Yes, after seventeen years of anxiety, terror of piloting a vehicle at speeds faster than 20 mph, three scooters, one moped, and two cars, I’ve finally got my driver’s license. At the ripe old age of 35. But I did it.
I recently finished my second quilt. It’s nothing super fancy – I ordered a sampler pack of 10-inch squares of the Luna Sol sampler from Connecting Threads, cut them all in half, and stitched triangles together until I had a quilt. Hand-quilting sounded like an amazing idea when I first finished it, and while I was absolutely tired of this quilt by the time I got to adding the binding, I am pretty happy with the hand quilting.
This quilt is not without its faults. As you can see in the picture, I stitched one row in the wrong direction – and didn’t realize it until I’d finally pieced the sucker out and laid it out for this picture. I almost gave up on the darn thing then, to be honest, but then I took a closer look at that picture, and plotted out how I’d hand stitch things. I ended up going with a sort-of lightning bolt arrangement of geometric shapes for the quilting. It still looks a little awkward, but hey, I made it a beautiful sort of awkward.
Shortly after starting the hand quilting, I found another issue in the quilt – two squares weren’t exactly stitched together, and were coming apart in one corner.
It was at this point where I said “screw it, this quilt is already imperfect, I’m just going to stitch the hole closed and carry on, maybe patch over it when I’m done.” And I did the patch you see above, and then went on about my quilting.
But the more I worked on this quilt, the more I saw it as something of a self-portrait. It was imperfect, just like me. It’s got some rough patches and parts that were hastily fixed. It’s got some awkward bits. But in the end? It turned out beautiful.
It’s a perfectly-sized little lap quilt, and I absolutely love how soft the fabric is. Plus, the little bunnies are adorable. (One of my nicknames is Beth-bun, so that may have highly influenced the choice of fabric, heh.) Despite all the hiccups in making it, I love how it turned out. And it really is a self portrait, in quilt form. Awkward, not quite perfect, but wonderful all the same.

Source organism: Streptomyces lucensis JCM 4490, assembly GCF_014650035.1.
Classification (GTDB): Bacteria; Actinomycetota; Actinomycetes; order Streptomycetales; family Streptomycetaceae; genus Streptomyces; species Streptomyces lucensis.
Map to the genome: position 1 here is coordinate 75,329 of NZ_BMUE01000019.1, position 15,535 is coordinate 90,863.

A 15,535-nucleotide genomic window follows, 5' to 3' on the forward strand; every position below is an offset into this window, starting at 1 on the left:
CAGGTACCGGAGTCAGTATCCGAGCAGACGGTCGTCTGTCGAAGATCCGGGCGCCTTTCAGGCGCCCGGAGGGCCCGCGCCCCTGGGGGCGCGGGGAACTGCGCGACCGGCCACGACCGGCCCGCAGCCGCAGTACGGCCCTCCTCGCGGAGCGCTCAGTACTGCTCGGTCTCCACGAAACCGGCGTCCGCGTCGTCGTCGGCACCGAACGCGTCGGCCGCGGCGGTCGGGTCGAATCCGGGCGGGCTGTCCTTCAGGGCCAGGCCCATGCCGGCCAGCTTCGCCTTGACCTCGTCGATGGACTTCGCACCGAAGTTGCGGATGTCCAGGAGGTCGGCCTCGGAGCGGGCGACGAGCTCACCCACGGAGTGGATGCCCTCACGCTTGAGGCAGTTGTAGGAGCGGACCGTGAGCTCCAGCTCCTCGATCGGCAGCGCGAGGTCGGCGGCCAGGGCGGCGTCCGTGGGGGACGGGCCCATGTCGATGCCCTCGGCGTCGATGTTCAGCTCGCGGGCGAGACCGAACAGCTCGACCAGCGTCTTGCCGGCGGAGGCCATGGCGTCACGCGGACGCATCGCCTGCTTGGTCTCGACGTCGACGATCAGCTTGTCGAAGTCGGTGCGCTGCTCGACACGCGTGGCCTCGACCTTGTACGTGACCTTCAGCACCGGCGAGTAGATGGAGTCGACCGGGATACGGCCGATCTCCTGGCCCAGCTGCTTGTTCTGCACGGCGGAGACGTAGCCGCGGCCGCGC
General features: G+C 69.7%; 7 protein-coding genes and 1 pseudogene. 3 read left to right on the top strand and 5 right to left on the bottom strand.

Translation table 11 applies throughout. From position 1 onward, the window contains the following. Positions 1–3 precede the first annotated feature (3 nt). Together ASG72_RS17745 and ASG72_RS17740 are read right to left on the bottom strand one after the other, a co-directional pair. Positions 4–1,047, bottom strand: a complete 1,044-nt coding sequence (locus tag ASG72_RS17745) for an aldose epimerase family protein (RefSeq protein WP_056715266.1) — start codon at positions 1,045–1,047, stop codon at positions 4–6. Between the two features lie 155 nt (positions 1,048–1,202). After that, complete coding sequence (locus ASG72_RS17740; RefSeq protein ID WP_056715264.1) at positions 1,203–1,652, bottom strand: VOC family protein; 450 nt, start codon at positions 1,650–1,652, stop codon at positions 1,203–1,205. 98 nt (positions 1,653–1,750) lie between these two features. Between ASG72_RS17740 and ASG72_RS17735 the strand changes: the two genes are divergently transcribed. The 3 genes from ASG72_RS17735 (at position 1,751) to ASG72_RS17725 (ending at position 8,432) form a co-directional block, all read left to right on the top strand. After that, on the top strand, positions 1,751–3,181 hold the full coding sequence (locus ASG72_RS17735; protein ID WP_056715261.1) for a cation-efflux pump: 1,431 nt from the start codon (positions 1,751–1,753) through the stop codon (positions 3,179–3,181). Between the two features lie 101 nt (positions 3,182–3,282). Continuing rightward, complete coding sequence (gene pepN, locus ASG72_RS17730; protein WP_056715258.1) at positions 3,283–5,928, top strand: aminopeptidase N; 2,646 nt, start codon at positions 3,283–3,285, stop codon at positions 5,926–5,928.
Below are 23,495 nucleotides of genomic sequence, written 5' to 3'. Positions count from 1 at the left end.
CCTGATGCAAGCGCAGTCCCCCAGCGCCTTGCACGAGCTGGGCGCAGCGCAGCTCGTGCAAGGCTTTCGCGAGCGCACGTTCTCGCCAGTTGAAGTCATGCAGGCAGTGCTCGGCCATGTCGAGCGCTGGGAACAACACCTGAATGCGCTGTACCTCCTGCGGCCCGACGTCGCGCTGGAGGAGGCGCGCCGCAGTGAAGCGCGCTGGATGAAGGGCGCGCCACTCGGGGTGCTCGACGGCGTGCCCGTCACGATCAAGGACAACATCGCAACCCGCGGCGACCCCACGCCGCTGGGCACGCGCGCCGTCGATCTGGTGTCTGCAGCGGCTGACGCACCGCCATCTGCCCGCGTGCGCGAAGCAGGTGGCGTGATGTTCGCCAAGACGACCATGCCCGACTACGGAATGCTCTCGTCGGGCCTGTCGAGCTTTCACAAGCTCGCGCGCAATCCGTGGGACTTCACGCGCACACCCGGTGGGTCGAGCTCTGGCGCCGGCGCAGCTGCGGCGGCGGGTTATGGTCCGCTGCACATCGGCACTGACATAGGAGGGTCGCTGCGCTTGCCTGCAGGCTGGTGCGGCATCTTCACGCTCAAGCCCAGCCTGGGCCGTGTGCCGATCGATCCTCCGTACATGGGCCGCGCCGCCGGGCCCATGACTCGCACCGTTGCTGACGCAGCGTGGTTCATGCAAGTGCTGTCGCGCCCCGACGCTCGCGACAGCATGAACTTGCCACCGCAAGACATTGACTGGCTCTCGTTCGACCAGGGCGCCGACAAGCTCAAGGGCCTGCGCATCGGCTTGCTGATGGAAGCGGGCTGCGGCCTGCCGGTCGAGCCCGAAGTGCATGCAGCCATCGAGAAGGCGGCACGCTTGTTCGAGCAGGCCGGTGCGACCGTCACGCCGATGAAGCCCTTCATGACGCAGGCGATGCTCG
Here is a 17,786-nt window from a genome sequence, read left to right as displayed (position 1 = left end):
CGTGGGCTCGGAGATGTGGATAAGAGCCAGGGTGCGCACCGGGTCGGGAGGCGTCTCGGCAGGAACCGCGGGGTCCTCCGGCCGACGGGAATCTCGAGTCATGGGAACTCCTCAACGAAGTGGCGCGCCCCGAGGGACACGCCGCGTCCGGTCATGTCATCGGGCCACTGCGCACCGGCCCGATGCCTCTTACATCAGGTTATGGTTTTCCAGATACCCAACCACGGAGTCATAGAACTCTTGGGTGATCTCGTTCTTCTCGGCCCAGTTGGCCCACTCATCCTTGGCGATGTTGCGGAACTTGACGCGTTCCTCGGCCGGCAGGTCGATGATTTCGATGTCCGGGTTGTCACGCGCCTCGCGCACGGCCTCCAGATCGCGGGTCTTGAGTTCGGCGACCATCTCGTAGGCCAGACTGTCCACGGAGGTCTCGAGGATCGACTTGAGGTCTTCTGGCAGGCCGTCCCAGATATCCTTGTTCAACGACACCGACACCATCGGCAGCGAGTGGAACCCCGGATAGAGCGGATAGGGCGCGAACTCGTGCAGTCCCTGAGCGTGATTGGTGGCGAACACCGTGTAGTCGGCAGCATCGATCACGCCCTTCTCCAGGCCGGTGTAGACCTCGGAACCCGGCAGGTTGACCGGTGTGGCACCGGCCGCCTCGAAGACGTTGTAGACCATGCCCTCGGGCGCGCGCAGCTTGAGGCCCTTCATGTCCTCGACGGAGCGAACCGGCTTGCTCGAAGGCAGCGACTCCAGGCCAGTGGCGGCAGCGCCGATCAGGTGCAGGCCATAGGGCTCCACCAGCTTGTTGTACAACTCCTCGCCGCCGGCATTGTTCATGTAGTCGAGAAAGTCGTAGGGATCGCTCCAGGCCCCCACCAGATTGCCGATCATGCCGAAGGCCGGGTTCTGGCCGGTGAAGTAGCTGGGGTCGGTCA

I know, I know – I didn’t post last week. And here it is, Wednesday, and I’m just now getting around to this week’s post.
Long story short, I’m pretty overwhelmed at the moment. Changes at work, combined with nearing the end of my final semester of grad school, with extra anxiety thrown on top, has made things a bit of a mess for me lately. And trying to keep it all together lately is a bit of a struggle.
I’ve been trying to find ways to calm my brain down, and reduce my stress – mostly they involve crafting. I picked up quilting recently, and the intense focus quilting requires has done a good job at not giving my brain any room to process anxiety.
That’s been helpful on the anxiety front, but not quite so much for the schoolwork front. I’ve been trying to balance it all, and I’ll admit, I’m not doing a very good job of that. And on top of it all, with so many work changes going on, things just are a discombobulated mess for me right now.
So, I apologize for not having anything of substance to share the past couple of weeks. I’ll at least try to share some nerdy stuff next week, and post any quilting stuff I’m doing to help keep my brain sane, but bear with me if it doesn’t end up being as awesome as usual.
Thanks for sticking with me, readers – I do all this for you. And a little bit for me, because I don’t want to overwhelm poor Ross with my crafty ramblings. 🙂
The very first crafting obsession I ever had was sewing. I learned how to sew by hand in Sunday school, back when I was 8 years old, and I turned out to be pretty good at it. And on top of that, I really enjoyed it. Really, really enjoyed it. So much so that I was shortly begging my dad to take me to the nearest Jo-Ann Fabrics, two towns over. And when he did take me, it was like walking into craft heaven.